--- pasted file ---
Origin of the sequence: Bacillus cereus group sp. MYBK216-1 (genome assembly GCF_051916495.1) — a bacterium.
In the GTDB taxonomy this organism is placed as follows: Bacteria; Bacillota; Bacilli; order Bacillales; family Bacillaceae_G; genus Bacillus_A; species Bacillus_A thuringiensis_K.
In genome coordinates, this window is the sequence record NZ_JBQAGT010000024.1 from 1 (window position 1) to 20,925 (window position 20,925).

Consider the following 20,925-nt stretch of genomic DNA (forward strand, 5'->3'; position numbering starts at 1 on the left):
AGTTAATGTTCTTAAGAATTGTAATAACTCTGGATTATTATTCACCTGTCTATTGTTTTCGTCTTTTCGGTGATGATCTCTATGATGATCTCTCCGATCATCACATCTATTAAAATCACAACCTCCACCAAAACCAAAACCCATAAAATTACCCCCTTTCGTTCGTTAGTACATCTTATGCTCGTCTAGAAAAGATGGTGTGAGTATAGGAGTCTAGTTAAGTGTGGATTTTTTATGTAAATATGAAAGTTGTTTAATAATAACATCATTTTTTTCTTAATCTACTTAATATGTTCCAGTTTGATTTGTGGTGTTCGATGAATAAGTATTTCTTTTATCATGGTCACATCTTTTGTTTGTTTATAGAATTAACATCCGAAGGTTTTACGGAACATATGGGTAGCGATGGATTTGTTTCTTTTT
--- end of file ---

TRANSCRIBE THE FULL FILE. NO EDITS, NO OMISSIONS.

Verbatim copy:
Origin of the sequence: Bacillus cereus group sp. MYBK216-1 (genome assembly GCF_051916495.1) — a bacterium.
In the GTDB taxonomy this organism is placed as follows: Bacteria; Bacillota; Bacilli; order Bacillales; family Bacillaceae_G; genus Bacillus_A; species Bacillus_A thuringiensis_K.
In genome coordinates, this window is the sequence record NZ_JBQAGT010000024.1 from 1 (window position 1) to 20,925 (window position 20,925).

Consider the following 20,925-nt stretch of genomic DNA (forward strand, 5'->3'; position numbering starts at 1 on the left):
AGTTAATGTTCTTAAGAATTGTAATAACTCTGGATTATTATTCACCTGTCTATTGTTTTCGTCTTTTCGGTGATGATCTCTATGATGATCTCTCCGATCATCACATCTATTAAAATCACAACCTCCACCAAAACCAAAACCCATAAAATTACCCCCTTTCGTTCGTTAGTACATCTTATGCTCGTCTAGAAAAGATGGTGTGAGTATAGGAGTCTAGTTAAGTGTGGATTTTTTATGTAAATATGAAAGTTGTTTAATAATAACATCATTTTTTTCTTAATCTACTTAATATGTTCCAGTTTGATTTGTGGTGTTCGATGAATAAGTATTTCTTTTATCATGGTCACATCTTTTGTTTGTTTATAGAATTAACATCCGAAGGTTTTACGGAACATATGGGTAGCGATGGATTTGTTTCTTTTT